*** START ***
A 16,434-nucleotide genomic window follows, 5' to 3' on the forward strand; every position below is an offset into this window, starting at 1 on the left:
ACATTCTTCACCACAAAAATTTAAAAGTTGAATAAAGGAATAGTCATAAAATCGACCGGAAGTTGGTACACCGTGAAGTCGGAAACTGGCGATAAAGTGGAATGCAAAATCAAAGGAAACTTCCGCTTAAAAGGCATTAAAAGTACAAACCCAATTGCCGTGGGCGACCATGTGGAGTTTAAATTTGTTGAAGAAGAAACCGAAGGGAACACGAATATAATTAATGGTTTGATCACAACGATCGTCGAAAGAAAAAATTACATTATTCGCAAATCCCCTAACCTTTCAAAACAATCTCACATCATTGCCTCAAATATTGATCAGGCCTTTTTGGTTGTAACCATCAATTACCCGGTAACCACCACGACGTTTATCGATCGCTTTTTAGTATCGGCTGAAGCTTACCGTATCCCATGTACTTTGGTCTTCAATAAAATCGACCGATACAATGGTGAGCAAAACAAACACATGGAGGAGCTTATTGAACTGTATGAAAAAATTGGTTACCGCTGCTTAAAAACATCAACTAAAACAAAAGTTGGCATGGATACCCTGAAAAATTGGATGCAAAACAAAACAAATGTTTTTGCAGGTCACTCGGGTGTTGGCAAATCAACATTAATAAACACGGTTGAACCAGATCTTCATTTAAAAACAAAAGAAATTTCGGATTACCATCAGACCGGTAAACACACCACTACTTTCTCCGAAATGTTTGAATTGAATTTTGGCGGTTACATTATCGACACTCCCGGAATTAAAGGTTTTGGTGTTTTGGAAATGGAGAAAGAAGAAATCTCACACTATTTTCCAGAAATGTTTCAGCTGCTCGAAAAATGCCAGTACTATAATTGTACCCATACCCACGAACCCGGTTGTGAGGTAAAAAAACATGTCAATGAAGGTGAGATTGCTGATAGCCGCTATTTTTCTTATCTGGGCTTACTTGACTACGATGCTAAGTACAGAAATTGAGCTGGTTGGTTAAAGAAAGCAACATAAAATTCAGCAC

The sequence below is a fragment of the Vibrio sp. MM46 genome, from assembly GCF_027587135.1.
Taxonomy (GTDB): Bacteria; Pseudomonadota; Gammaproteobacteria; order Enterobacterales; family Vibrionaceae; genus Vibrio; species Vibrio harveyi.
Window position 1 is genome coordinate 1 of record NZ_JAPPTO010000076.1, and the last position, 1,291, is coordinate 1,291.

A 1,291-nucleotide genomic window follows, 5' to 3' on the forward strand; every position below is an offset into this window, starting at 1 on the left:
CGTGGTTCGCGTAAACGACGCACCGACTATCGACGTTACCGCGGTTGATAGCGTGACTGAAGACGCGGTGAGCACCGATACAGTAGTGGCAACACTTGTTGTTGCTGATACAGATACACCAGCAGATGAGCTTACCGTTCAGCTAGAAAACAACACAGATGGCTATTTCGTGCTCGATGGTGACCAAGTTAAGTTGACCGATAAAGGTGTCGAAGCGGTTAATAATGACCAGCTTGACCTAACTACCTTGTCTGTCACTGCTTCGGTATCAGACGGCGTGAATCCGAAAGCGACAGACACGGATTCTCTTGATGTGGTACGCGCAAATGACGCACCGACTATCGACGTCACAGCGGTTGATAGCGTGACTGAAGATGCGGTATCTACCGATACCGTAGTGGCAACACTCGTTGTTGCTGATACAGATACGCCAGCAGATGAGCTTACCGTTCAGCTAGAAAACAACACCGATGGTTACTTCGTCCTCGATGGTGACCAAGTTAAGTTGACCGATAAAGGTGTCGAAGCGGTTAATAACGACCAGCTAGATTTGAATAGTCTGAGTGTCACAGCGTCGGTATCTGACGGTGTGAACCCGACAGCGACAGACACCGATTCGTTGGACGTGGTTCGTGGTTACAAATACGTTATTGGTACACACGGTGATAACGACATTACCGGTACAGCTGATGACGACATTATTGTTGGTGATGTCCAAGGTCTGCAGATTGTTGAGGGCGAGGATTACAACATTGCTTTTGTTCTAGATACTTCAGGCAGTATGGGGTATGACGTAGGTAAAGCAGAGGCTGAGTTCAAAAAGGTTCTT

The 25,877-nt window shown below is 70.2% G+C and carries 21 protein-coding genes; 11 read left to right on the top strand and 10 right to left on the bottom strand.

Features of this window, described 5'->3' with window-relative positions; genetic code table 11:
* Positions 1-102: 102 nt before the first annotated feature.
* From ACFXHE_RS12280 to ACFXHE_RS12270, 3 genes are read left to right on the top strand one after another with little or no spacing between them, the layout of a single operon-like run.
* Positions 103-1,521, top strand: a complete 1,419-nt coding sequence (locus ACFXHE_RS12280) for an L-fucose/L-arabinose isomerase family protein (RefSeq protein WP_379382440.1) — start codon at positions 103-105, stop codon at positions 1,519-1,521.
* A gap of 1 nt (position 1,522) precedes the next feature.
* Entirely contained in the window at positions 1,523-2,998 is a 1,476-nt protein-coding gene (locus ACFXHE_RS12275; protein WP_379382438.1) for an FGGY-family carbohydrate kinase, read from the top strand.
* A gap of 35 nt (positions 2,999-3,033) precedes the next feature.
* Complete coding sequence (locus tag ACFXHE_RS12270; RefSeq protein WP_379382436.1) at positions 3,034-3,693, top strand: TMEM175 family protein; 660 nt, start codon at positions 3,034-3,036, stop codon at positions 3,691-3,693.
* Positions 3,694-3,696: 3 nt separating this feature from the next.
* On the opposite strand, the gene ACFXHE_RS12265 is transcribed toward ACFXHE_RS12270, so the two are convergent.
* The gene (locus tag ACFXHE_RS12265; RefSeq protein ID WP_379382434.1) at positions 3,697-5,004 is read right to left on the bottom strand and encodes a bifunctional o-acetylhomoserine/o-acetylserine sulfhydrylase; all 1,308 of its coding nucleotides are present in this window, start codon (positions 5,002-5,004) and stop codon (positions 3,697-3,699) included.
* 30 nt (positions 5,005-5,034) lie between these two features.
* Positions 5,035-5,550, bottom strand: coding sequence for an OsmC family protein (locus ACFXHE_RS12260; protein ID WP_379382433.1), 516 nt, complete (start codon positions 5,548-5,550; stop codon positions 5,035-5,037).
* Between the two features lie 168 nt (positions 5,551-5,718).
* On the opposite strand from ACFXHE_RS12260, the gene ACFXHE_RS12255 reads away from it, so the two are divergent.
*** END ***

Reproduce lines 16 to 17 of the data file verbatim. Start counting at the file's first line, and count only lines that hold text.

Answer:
* Complete coding sequence (locus tag ACFXHE_RS12270; RefSeq protein WP_379382436.1) at positions 3,034-3,693, top strand: TMEM175 family protein; 660 nt, start codon at positions 3,034-3,036, stop codon at positions 3,691-3,693.
* Positions 3,694-3,696: 3 nt separating this feature from the next.